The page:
Adrian Warnock: Receiving the Holy Spirit

It seems so long since I responded to Adrian Warnock. But my last post on Mark Driscoll prompted me to respond on a post by Adrian which I found sad (again), it is on some teaching by his pastor Tope Koleoso: Receiving the Holy Spirit. Lots of the normal techniques of selected Bible verses dotted all over the New testament rather than proper exegesis of any. Even though there is a reference to 1 Corinthians 12 the impact is totally ignored in that Paul makes it clear that we are all different and should not all expect the same gifts.

Sadly the the post repeats the same views and methods we have heard from Adrian many times:

  • You will be able to talk in tongues and this is how we know you have received the Holy Spirit. Poor Paul so much of his teaching still ignored today.
  • This is all about you. An incredibly individualistic re-interpretation of the gospel (there is essentially no recognisable gospel here).
  • No mention of the purpose of the Holy Spirit in terms of other people (the fruits of the Spirit from Galatians for example or the teaching of Jesus which gets barely a mention).
  • Hiding from the impact of the Bible. The Well in John 4 is mentioned but of course the way that passage demolishes New Frontiers understanding of Male Headship is not mentioned.
  • We have programmed what it is to become and be a Christian. It is now 4 simple steps that will happen exactly like this: (Repent of your sins; Be Baptised in water; Be Filled with the Holy Spirit; Be Added to the Church). As always limit God to our pre-determined pattern (ignoring for example the many people who receive the Holy Spirit before Baptism in Water and for whom Water Baptism is a response to what the Holy Spirit has already done). Or those who serve the Church for many years before receiving the Holy Spirit (depending on your understanding of the events in Aldersgate Street this might well include John Wesley).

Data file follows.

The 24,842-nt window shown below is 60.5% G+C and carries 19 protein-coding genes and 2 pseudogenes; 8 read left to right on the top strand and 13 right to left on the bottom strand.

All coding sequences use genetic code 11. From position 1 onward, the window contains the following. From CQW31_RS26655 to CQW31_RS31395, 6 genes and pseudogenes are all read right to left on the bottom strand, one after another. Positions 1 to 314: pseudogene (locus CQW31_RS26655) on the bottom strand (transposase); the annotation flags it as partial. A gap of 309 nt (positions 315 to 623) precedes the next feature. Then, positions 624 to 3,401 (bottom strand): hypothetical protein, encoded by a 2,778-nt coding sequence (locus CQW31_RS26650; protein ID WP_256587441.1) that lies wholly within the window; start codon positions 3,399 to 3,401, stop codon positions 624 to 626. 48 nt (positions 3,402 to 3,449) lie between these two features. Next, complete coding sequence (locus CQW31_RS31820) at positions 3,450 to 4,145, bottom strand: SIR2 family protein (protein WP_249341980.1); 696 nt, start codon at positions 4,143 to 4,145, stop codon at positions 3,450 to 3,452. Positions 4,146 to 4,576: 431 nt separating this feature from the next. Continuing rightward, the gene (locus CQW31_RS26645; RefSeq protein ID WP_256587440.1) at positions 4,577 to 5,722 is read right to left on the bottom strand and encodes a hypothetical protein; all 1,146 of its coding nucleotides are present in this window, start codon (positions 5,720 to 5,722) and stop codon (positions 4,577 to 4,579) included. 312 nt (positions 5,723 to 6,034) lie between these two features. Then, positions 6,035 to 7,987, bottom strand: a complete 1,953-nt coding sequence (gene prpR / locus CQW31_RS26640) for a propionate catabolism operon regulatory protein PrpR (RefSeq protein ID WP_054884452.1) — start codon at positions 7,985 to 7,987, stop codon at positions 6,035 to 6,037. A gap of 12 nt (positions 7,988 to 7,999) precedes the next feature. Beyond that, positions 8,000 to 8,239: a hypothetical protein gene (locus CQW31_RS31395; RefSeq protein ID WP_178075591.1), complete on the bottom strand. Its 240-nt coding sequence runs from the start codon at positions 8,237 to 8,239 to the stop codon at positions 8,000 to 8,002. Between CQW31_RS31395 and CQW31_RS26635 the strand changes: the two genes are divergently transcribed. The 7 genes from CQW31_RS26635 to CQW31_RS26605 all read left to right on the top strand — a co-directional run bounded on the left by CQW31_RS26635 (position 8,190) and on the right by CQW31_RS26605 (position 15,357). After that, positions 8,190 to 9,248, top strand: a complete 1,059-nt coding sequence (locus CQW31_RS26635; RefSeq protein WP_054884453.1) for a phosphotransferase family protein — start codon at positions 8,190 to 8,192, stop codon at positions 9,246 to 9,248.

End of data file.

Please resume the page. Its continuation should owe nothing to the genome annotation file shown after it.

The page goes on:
• The utter sinfulness of doubt. You cannot receive the Holy Spirit until you drive away your doubts. 

I feel like a good, biblical lament at this waste. Waste of the wonderful gift that is Scripture. Waste of the enthusiasm and dedication of these devoted Christians. Waste of the 50% of humanity that they believe have nothing to say and who cannot help correct this bad theology & exegesis.

As an alternative I would suggest reading the 4 passages from the Lectionary today. They don't need a lot of explanation, simply a challenge to respond:

  • Micah 6:1-8
  • Psalm 15
  • 1 Corinthians 1:18-31
  • Matthew 5:1-12

5 thoughts on “Adrian Warnock: Receiving the Holy Spirit

  1. PamBG

    Not only does Paul tell us in 1 Corinthians 12 that not all have the same gifts (the Greek is something more like “not everyone speaks in tongues, do they?”) but he then goes on to say – in the famous verses of 1 Cor 13 used at weddings, that speaking in tongues is no good if we don’t have love. “Love” I take here not to mean a sentimental feeling but a getting-up-and-doing-something about helping others. So the latter is greater than the former and not all believers are given the former.

  2. Methodist Preacher